Futuristic Technology Becomes a Reality

Techies, geeks, science fiction nerds and gadget lovers rejoice, for the time when all of those futuristic gadgets start to appear in our day to day lives has finally arrived, and so naturally that perhaps we didn’t even notice.

So strap yourself down Sci-Fi fans – because it’s time to admire how far we’ve come, stepping into the possibilities that futuristic science fiction showed us years ago.

Universal Language Translator
 Wil Wheaton as Wesley Crusher using Control Interface PADD in Star Trek: The Next Generation

Star Trek fans? Well – I am, so please forgive me for the number of star trek references. Do you recall the universal translator? The crew of the enterprise used it frequently to communicate with alien races that didn’t conveniently speak English. The TARDIS in Doctor Who is capable of providing a similar function. Well – Skype now does it too. Well, the technology has been announced and is in the process of being refined, you probably can’t really use it yet, and it is unlikely to help you decipher any alien languages, but foreign languages are definitely within grasp and almost real-time too. Fantastic, no?

Touch Screen Tablet Computers
{William Shatner as James Tiberius Kirk and his communicator in Star Trek: The Original Series}

Tablets such as the iPad – ever noticed how similar they are to PADDs? For those of you who don’t know; the PADD is the Personal Access Display Device used in most of the Star Trek series. There were a number of different designs of the PADDs, varying from those that seemed to be built in to the ship control consoles, to those that were carried around. These consisted primarily of touch screens (much like modern day tablet computers) and varied in size.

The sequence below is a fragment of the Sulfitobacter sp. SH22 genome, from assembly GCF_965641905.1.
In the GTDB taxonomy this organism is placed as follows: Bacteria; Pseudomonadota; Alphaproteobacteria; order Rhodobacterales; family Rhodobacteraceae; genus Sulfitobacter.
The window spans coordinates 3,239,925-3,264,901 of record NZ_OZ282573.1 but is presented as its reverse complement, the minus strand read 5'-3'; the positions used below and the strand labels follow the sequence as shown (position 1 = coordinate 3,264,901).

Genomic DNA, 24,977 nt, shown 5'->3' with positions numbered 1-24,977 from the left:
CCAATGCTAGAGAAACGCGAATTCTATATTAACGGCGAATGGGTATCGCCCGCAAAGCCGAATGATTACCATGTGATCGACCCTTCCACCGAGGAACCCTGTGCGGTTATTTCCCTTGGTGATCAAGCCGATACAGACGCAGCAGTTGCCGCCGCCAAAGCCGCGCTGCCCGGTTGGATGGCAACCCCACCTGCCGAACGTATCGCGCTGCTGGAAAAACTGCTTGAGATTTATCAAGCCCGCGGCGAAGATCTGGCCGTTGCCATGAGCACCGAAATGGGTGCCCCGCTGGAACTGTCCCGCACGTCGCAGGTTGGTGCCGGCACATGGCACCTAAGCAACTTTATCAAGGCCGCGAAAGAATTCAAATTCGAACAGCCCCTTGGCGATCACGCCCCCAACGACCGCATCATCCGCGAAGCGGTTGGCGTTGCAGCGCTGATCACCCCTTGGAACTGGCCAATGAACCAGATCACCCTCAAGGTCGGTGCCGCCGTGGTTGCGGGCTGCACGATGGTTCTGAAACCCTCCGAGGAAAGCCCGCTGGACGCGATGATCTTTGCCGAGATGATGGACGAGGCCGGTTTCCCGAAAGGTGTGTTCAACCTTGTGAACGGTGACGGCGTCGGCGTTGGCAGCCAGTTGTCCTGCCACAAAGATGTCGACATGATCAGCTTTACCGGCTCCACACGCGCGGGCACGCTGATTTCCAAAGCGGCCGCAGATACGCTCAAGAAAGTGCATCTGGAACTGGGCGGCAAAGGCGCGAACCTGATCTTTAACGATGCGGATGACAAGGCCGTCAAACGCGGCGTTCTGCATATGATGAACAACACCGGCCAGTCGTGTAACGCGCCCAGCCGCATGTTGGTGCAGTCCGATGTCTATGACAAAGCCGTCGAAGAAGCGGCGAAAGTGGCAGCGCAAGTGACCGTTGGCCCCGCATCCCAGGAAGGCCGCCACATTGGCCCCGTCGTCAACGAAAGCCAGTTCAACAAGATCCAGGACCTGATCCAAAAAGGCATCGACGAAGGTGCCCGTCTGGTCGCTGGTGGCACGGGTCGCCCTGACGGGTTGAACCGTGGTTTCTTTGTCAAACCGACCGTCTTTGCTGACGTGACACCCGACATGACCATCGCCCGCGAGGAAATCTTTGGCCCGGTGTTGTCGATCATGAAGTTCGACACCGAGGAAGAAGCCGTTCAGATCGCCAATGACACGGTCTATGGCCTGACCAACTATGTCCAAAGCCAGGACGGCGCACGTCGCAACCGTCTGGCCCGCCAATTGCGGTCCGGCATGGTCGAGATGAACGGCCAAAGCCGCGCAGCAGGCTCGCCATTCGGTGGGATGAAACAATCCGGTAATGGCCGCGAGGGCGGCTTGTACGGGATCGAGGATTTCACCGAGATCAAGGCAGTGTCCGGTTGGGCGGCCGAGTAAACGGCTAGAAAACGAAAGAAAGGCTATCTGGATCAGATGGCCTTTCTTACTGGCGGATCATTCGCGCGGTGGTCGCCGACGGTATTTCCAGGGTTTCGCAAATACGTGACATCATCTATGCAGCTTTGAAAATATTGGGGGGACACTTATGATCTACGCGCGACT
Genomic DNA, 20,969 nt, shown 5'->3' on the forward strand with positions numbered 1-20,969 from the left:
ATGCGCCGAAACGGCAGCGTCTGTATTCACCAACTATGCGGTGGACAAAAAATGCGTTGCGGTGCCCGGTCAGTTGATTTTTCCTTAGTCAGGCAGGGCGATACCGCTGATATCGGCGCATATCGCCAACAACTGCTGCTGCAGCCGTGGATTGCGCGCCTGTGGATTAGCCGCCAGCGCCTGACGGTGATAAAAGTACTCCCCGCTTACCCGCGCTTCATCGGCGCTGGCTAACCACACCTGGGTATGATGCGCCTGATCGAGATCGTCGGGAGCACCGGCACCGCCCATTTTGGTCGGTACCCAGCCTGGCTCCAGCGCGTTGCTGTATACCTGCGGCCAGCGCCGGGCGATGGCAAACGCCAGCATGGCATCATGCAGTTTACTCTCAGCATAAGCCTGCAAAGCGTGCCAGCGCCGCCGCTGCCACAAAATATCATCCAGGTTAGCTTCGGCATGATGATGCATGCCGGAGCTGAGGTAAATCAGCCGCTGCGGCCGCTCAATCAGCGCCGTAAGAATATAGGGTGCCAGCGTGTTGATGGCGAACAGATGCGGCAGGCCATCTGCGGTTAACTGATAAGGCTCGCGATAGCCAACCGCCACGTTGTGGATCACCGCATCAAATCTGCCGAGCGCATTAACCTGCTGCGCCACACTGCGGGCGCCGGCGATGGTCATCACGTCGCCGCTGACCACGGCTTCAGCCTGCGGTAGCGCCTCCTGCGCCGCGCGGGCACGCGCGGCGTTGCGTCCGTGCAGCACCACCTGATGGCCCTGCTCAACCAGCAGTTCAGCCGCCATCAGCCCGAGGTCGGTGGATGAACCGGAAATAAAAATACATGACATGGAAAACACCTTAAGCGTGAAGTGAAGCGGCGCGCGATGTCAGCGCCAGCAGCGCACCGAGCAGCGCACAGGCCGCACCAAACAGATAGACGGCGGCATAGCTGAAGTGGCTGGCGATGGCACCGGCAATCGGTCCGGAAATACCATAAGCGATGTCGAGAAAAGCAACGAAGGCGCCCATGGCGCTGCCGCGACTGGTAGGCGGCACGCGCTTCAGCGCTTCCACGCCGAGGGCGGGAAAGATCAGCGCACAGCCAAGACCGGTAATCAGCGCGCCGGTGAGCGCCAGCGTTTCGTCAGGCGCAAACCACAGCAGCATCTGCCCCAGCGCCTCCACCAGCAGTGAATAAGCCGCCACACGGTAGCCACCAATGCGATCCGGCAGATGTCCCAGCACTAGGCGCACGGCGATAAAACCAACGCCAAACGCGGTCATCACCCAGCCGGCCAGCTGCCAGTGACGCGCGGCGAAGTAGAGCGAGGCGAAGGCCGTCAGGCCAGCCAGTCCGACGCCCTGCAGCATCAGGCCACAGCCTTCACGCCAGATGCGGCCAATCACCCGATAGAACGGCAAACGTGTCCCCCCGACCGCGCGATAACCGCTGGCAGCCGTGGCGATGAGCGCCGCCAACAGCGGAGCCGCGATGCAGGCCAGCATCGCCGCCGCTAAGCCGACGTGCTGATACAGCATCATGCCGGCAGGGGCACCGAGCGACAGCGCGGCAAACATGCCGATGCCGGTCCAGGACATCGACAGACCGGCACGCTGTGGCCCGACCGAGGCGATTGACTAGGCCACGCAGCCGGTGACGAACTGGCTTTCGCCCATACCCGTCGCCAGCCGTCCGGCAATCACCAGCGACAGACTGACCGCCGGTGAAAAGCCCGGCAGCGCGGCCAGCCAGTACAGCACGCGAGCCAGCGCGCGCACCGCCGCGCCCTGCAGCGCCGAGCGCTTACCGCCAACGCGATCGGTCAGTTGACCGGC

Handheld Communicators

Okay – maybe you aren’t a Star Trek fan, but it isn’t any real surprise that some of the biggest technological genius’ in history were. Take Martin Cooper for example; he invented the mobile phone. Not only was he a Star Trek fan, but he actually stated that his inspiration came from watching Captain Kirk, from the original Star Trek series, using his communicator. If he hadn’t been a Trekkie we might not be as far along with mobile communication as we are now.